These three gilded silver plates were part of a cache of 270 gold and silver objects, foreign coins, and jades, found in two large pottery urns that were buried at Hejia village, south of Xi'an, probably to safeguard them from looters during a great rebellion that began in 755. The variety of animals featured on these objects embodies the cosmopolitanism of the Tang empire. The fabulous single-horned winged horse recalled West Asian mythical animals; the bear was indigenous to the northern forests; the two foxes may have been inspired by Chinese folk tales. Equally foreign in origin was the repoussé technique, whereby the gilded motifs on the silver plates were first raised in relief by hammering from the reverse of the plate. The foreign silversmiths who brought the technique, along with their wares, made a lasting contribution not only to Chinese metalwork, but to China's native lacquer and ceramic industries as well.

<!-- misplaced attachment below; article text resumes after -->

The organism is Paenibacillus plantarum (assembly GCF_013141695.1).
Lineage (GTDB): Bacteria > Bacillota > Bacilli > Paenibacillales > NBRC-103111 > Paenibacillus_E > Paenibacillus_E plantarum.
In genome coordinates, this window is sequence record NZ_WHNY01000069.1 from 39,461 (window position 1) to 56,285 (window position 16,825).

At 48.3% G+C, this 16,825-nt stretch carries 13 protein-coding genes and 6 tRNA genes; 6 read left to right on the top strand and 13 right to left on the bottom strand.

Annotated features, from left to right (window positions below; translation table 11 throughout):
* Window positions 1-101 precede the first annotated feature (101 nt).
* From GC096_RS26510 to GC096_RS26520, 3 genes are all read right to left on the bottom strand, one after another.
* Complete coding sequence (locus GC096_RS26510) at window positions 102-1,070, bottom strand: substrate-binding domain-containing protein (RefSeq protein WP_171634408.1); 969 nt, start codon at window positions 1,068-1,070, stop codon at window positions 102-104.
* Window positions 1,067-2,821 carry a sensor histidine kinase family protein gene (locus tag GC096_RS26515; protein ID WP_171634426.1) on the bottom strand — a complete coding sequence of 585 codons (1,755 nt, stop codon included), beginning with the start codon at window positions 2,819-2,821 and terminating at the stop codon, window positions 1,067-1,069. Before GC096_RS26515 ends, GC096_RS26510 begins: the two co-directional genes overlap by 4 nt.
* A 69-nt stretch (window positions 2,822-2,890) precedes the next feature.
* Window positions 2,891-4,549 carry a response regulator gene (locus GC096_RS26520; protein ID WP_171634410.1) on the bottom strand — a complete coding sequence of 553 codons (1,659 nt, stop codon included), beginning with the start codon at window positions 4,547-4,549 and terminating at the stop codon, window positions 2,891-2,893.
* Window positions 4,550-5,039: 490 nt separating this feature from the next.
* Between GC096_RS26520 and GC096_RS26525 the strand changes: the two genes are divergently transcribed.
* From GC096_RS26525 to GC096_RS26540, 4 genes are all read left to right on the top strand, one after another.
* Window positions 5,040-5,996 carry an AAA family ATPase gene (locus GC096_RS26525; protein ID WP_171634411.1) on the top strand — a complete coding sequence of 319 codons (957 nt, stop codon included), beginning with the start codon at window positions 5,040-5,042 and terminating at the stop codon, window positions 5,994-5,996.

The excavation of the underground crypt at the Famen Temple in Shaanxi Province is one of the most important archaeological undertakings in modern China. Sealed after a major Buddhist ceremony in 874, the crypt was never reopened until its excavation in 1987. During the Tang the crypt was celebrated as a repository of Sakyamuni Buddha's physical relics. Today the works from the Famen Temple Pagoda are precious for the valuable information they reveal about the ritual practices of Esoteric Buddhism and the customs of tea drinking as well as Tang aesthetics and metalworking. This gilded cage decorated with paired swans or geese set against a delicate lattice pattern may have been used for storing bricks of dried tea leaves, or it may have served as a container for curing tea, which would explain the perforations.